“(…) What could be good practice, in a moment like this? What is the art organisation needed for a no-future public? and what would a sustainable, feminist organisation look like?…”
The text was previously published in Who’s Art For? Art Workers Against Exploitation, edited by R-set/tools for cultural workers (Impasse) in collaboration with Rete al Femminile, postmedia books, 2019.
In this groundbreaking and important book, Danielle McGuire writes about the rape in 1944 of a twenty-four-year-old mother and sharecropper, Recy Taylor, who strolled toward home after an evening of singing and praying at the Rock Hill Holiness Church in Abbeville, Alabama. Seven white men, armed with knives and shotguns, ordered the young woman into their green Chevrolet, raped her, and left her for dead. The president of the local NAACP branch office sent his best investigator and organizer–Rosa Parks–to Abbeville. In taking on this case, Parks launched a movement that exposed a ritualized history of sexual assault against Black women and added fire to the growing call for change.
In June 2020, a group of 23 creative practitioners came together in virtual spaces to think, talk, listen and dream, learning from each other and through the act of dialogue. These writings reflect some of their thinking, on where we are now and some of the paths forward. FIELD notes is a call for change with care and transparency at its core.
Paper leaves and other constructions
a reading companion to Always Already
compiled and edited by Karen Christopher & Tara Fatehi Irani
Always Already is an 8-hour performance installation by Karen Christopher & Tara Fatehi Irani, which uses materials, text, sound and movement to explore the weaving together of plant, human and machine, including human/plant and human/machine hybrids.
Paper leaves and other constructions is a 32-page booklet, introducing the themes and content of the project, and responding to many of the questions that arose in the creative process. Drawing parallels between a path through life and one through the making of a particular work of performance, the booklet answers the question “how did you do that?”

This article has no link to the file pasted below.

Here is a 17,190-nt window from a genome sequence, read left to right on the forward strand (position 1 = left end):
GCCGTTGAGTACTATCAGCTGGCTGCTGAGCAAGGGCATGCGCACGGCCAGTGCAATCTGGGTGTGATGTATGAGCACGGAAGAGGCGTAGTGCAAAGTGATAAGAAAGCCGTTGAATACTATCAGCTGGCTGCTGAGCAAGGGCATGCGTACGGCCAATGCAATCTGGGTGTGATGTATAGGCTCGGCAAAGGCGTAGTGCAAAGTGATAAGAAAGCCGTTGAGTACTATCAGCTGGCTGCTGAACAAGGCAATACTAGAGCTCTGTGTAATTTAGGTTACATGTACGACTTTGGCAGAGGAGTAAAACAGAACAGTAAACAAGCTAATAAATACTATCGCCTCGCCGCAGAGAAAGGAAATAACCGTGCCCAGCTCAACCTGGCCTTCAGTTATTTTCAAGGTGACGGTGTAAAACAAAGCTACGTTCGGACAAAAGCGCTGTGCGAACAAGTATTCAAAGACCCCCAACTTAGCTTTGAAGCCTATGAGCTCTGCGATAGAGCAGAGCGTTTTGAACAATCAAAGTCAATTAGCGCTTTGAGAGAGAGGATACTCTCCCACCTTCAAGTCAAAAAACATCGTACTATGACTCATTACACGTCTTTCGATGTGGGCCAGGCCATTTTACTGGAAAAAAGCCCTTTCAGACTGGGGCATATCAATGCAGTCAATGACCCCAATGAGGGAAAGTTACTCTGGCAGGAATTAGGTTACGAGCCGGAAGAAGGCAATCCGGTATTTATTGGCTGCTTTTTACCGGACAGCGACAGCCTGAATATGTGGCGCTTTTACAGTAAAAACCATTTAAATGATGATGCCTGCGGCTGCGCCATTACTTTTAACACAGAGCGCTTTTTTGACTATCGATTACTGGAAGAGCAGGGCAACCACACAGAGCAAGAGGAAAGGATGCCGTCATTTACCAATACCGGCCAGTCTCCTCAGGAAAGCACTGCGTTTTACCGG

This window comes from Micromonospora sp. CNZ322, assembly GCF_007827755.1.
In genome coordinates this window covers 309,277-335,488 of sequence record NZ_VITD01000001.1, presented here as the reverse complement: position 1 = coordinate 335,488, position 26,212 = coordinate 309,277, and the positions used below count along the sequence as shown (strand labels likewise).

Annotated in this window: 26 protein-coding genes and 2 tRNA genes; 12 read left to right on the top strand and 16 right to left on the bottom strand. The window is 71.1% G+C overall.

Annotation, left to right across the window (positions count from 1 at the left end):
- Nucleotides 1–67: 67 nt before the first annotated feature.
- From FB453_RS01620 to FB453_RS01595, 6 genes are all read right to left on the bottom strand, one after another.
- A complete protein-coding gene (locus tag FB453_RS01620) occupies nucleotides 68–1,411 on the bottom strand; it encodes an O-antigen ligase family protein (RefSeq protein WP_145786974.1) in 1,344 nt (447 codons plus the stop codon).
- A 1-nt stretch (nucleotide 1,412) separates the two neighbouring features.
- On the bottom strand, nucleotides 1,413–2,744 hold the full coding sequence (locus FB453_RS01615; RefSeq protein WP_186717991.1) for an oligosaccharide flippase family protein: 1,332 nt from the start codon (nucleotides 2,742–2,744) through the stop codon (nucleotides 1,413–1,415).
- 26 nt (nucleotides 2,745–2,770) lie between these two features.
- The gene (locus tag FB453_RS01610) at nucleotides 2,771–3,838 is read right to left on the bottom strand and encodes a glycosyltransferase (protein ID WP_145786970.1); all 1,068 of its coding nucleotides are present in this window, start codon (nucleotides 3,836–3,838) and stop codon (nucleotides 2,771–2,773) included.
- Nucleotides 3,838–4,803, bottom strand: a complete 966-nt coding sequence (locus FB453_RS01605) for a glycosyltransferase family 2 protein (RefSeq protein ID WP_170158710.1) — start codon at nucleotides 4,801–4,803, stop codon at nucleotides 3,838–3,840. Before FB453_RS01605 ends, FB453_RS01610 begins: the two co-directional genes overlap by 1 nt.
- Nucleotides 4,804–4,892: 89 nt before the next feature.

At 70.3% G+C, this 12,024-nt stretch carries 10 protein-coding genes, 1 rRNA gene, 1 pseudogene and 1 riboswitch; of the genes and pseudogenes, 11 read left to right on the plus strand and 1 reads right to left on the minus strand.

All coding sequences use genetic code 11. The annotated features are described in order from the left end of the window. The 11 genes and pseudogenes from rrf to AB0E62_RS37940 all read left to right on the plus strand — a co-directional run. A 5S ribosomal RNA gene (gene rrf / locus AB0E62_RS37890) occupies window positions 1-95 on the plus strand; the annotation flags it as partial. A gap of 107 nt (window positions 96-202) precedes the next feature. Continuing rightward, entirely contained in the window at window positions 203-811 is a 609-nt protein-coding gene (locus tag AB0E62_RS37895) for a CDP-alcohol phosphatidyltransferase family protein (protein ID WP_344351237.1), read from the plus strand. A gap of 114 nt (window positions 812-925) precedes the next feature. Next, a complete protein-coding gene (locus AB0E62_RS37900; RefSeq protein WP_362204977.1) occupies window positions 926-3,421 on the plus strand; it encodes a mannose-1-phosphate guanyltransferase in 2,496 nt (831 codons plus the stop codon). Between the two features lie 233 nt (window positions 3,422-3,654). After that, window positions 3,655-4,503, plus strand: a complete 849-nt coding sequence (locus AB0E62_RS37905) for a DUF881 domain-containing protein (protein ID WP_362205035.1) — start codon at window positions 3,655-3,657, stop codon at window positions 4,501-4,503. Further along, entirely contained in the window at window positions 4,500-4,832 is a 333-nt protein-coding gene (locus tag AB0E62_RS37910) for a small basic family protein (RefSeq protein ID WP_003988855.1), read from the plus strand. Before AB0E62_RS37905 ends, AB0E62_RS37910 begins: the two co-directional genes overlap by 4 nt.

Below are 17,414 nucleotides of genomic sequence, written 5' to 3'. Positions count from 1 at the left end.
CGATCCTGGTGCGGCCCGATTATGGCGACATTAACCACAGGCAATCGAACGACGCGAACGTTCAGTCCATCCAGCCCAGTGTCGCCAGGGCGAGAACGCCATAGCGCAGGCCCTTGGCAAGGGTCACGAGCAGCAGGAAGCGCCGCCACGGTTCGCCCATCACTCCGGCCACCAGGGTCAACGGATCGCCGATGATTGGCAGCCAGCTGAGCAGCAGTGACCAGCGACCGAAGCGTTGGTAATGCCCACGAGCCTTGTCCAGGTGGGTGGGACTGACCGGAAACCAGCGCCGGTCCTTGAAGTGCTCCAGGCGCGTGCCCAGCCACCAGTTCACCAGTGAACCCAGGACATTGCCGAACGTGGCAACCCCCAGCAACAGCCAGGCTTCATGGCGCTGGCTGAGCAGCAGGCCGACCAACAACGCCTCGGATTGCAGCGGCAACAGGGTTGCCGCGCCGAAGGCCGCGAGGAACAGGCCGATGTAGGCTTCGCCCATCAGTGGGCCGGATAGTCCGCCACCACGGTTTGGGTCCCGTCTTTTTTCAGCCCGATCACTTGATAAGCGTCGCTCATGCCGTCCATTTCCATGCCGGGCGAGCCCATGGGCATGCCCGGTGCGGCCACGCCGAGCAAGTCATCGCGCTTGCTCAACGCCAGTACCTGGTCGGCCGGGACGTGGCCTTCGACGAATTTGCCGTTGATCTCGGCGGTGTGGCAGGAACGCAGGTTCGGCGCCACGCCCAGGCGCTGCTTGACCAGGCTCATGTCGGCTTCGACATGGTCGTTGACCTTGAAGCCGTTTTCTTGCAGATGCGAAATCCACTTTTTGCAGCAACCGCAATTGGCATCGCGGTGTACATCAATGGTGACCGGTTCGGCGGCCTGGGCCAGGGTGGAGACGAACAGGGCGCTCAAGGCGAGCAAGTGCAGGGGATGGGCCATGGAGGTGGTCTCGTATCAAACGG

The booklet includes contributions from Karen, Tara, Payman Kassaei (Professor of Mathematics, Kings College), Felipe Ribeiro (performance artist and researcher), Omikemi (poet), Eirini Kartsaki (performance writer and teacher), and an interview with Henry Dagg (sound sculptor and builder of experimental musical instruments).
This Zine was produced as an accompaniment to Playing With Fire- live reading from survivor writers- an online event on April 24th 2021 hosted by Live Art Development Agency.
Tender Order by Jade Montserrat, made with Jane Lawson and edited by Industria, centres ‘matters-of-care’, detailing aspects of self-care and the impacts to self-care made by environmental or socio-political frameworks.
Art as We Don’t Know It showcases art and research that has grown and flourished within the wider network of both the Bioart Society and Biofilia during the previous decade. The book features a foreword by curator and art historian Mónica Bello, and a selection of peer-reviewed articles, personal accounts and interviews, artistic contributions and collaborative projects which illustrate the breadth and diversity of bioart.
With 49 contributors of artworks and words, this magazine is a real snapshot of Neurodivergent and survivor women’s voices and visions today.
Contributions are organised into nine chapters: Esoteric Sensory Bodies, Persist, Tangled and Complex, The Specially Initiated Alone, Obscuring those Beneath, Into the Woods, Unearthered/ Returning to the Hills, Precarious Arbitarity / Radically Nuanced, and All that glistens.
This story is a product of lockdown, of not being able to create gatherings and experiences with, and for, other people. It is an account of intensely personal histories and experiences, that usually stay behind the screens. It is also a document of the Heteraclub project and the safe space created there, in which hundreds of women shared their stories of love and pleasure.
Veganism, Sex and Politics explores the potential dangers and irresistible pleasures of living a vegan life.
The volume’s thirty pieces—which include poems, short essays, position papers, letters, and personal reflections—cover violence against women of color in its myriad forms, manifestations, and settings, while identifying the links between gender, militarism, reproductive and economic violence, prisons and policing, colonialism, and war.
Contributors. Dena Al-Adeeb, Patricia Allard, Lina Baroudi, Communities Against Rape and Abuse (CARA), Critical Resistance, Sarah Deer, Eman Desouky, Ana Clarissa Rojas Durazo, Dana Erekat, Nirmala Erevelles, Sylvanna Falcón, Rosa Linda Fregoso, Emi Koyama, Elizabeth “Betita” Martínez, maina minahal, Nadine Naber, Stormy Ogden, Julia Chinyere Oparah, Beth Richie, Andrea J. Ritchie, Dorothy Roberts, Loretta J. Ross, s.r., Puneet Kaur Chawla Sahota, Renee Saucedo, Sista II Sista, Aishah Simmons, Andrea Smith, Neferti Tadiar, TransJustice, Haunani-Kay Trask, Traci C. West, Janelle White
As a botanist, Robin Wall Kimmerer has been trained to ask questions of nature with the tools of science. As a member of the Citizen Potawatomi Nation, she embraces the notion that plants and animals are our oldest teachers. In Braiding Sweetgrass, Kimmerer brings these two ways of knowledge together.
Music by Les Reines Prochaines.
Kindly donated for the Swiss Live Art Study Room Guide.